Director Christopher Nolan’s grounded take on Batman’s origins was the perfect template for Arrow creators Greg Berlanti, Marc Guggenheim, and Andrew Kreisberg to base their show on. Both stories star spoiled rich kids who turn themselves into hardened vigilantes, and they even share a grudge against the villainous Ra’s al Ghul. The comparisons are hard to ignore.

In an interview with The Huffington Post, Kreisberg explained why Nolan’s Batman was so important to them:

“We were heavily influenced, obviously, by Chris Nolan’s take on Batman, especially the second movie, The Dark Knight. If you pull Batman out of that movie you’re essentially left with Michael Mann’s Heat. It really is just a crime thriller. Truly, the only fantastical thing in it really is Batman. That’s the way we approached this material.”

In an interview with Comic Book Resources, Guggenheim stated that the show's first two years were covering similar ground to the origin story told in Batman Begins:

"This was always sort of the trajectory we planned. This has always been the first two years of Batman Begins."

2. THE FIRST SEASON TAKES NUMEROUS CUES FROM MIKE GRELL’S GREEN ARROW COMICS.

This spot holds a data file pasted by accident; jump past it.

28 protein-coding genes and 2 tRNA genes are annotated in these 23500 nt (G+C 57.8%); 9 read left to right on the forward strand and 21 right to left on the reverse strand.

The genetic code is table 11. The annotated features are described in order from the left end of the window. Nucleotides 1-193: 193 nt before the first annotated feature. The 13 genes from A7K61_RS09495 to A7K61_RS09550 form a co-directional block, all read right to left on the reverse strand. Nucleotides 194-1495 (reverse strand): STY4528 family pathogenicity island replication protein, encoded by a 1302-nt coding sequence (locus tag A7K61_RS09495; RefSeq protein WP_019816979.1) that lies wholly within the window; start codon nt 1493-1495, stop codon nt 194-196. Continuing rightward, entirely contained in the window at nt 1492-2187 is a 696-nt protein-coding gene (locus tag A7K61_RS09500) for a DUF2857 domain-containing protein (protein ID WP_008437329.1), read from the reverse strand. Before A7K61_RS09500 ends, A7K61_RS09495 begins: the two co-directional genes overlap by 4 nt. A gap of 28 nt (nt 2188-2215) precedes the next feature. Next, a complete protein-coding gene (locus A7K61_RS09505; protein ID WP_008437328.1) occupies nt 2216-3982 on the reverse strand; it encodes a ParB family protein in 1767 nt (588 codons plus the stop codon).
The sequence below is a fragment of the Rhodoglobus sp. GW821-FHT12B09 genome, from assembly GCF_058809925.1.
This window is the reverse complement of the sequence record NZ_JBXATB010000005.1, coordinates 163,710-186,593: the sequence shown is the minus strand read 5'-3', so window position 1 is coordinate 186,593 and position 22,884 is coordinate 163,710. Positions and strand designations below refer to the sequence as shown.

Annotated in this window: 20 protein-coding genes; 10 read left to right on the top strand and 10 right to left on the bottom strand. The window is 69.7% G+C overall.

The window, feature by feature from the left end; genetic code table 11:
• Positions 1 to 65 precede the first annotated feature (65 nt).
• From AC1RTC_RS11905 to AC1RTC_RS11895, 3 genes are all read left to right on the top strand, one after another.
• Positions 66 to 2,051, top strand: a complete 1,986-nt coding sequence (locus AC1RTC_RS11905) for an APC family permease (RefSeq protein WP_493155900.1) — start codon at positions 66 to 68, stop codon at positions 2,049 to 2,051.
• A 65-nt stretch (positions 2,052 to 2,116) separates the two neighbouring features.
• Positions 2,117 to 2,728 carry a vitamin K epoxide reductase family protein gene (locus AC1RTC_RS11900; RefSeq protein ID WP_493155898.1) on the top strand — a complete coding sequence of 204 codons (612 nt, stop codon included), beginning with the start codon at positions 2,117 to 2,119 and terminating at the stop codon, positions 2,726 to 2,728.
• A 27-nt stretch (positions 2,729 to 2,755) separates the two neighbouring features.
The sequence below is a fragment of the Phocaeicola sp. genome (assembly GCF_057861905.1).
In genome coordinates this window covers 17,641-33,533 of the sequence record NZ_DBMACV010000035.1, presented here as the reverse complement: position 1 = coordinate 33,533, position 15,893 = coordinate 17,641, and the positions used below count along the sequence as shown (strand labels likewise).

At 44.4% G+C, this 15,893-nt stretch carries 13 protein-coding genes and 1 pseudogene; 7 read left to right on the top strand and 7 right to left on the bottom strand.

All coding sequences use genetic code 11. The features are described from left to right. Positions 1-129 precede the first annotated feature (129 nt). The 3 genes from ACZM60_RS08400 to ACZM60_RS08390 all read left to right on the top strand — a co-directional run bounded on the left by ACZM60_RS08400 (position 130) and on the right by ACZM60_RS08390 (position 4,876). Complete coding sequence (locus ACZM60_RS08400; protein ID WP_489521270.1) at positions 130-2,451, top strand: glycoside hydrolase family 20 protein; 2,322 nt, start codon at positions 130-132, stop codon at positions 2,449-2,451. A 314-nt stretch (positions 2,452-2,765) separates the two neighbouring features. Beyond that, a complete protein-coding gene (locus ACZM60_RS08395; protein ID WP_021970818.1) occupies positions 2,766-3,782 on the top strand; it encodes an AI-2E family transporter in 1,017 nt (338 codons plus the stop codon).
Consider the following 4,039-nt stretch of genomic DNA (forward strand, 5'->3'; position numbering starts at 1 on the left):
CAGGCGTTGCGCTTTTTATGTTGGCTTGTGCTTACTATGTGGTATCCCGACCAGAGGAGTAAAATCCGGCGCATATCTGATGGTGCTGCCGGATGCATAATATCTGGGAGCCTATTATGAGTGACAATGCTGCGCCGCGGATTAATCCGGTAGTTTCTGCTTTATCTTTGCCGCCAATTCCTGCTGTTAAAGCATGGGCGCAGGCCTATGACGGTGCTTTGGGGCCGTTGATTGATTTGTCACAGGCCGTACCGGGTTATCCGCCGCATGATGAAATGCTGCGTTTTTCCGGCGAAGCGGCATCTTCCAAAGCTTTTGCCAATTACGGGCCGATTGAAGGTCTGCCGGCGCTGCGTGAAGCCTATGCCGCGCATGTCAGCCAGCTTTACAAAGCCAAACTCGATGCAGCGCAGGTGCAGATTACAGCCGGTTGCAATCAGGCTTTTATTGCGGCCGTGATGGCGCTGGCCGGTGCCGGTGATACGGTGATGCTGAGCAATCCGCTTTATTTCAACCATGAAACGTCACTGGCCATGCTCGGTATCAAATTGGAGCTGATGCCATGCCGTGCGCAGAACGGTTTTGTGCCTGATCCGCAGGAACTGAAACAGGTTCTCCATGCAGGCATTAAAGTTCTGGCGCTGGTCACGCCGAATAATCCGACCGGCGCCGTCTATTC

In the comics, the Green Arrow is more of a left-wing quipster than the brooding vigilante from the show. But his dour demeanor in Arrow does have some comic book inspiration, specifically from writer and artist Mike Grell’s take on the character.

In the ‘80s, Grell did everything he could do to make Green Arrow virtually unrecognizable to comic book fans. He took away the mask, put him in a hood, moved him to Seattle, and stripped him of all his gadgets and trick arrows. Just like in the early seasons of the show, he’s not even called “Green Arrow”; instead, he’s just a vigilante who goes after a more realistic crop of criminals like drug peddlers and human traffickers.